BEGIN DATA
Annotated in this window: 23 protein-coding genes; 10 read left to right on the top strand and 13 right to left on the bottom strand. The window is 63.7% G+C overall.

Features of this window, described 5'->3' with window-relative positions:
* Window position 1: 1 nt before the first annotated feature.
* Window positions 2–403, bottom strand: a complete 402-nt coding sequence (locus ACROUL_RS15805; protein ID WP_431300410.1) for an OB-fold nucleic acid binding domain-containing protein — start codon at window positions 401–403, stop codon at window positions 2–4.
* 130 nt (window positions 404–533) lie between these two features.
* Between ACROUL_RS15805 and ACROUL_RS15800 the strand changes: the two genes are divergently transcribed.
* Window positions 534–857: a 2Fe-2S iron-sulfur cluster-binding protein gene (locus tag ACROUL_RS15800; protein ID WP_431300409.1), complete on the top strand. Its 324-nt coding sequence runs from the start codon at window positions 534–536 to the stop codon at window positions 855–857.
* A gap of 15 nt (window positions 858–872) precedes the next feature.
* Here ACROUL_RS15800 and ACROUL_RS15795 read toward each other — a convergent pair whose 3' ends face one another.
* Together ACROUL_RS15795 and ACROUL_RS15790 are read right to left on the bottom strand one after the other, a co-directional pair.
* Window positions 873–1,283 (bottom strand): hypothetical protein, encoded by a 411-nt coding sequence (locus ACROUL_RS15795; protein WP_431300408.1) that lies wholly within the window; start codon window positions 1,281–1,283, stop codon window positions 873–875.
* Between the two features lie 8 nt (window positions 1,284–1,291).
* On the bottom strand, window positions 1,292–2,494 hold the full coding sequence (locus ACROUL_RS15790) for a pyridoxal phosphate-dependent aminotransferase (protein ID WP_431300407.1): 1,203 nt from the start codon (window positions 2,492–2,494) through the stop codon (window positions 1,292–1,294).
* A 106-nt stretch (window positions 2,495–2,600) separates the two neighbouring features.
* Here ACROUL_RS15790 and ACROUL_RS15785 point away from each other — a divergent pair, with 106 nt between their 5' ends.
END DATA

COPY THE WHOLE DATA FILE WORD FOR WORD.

Annotated in this window: 23 protein-coding genes; 10 read left to right on the top strand and 13 right to left on the bottom strand. The window is 63.7% G+C overall.

Features of this window, described 5'->3' with window-relative positions:
* Window position 1: 1 nt before the first annotated feature.
* Window positions 2–403, bottom strand: a complete 402-nt coding sequence (locus ACROUL_RS15805; protein ID WP_431300410.1) for an OB-fold nucleic acid binding domain-containing protein — start codon at window positions 401–403, stop codon at window positions 2–4.
* 130 nt (window positions 404–533) lie between these two features.
* Between ACROUL_RS15805 and ACROUL_RS15800 the strand changes: the two genes are divergently transcribed.
* Window positions 534–857: a 2Fe-2S iron-sulfur cluster-binding protein gene (locus tag ACROUL_RS15800; protein ID WP_431300409.1), complete on the top strand. Its 324-nt coding sequence runs from the start codon at window positions 534–536 to the stop codon at window positions 855–857.
* A gap of 15 nt (window positions 858–872) precedes the next feature.
* Here ACROUL_RS15800 and ACROUL_RS15795 read toward each other — a convergent pair whose 3' ends face one another.
* Together ACROUL_RS15795 and ACROUL_RS15790 are read right to left on the bottom strand one after the other, a co-directional pair.
* Window positions 873–1,283 (bottom strand): hypothetical protein, encoded by a 411-nt coding sequence (locus ACROUL_RS15795; protein WP_431300408.1) that lies wholly within the window; start codon window positions 1,281–1,283, stop codon window positions 873–875.
* Between the two features lie 8 nt (window positions 1,284–1,291).
* On the bottom strand, window positions 1,292–2,494 hold the full coding sequence (locus ACROUL_RS15790) for a pyridoxal phosphate-dependent aminotransferase (protein ID WP_431300407.1): 1,203 nt from the start codon (window positions 2,492–2,494) through the stop codon (window positions 1,292–1,294).
* A 106-nt stretch (window positions 2,495–2,600) separates the two neighbouring features.
* Here ACROUL_RS15790 and ACROUL_RS15785 point away from each other — a divergent pair, with 106 nt between their 5' ends.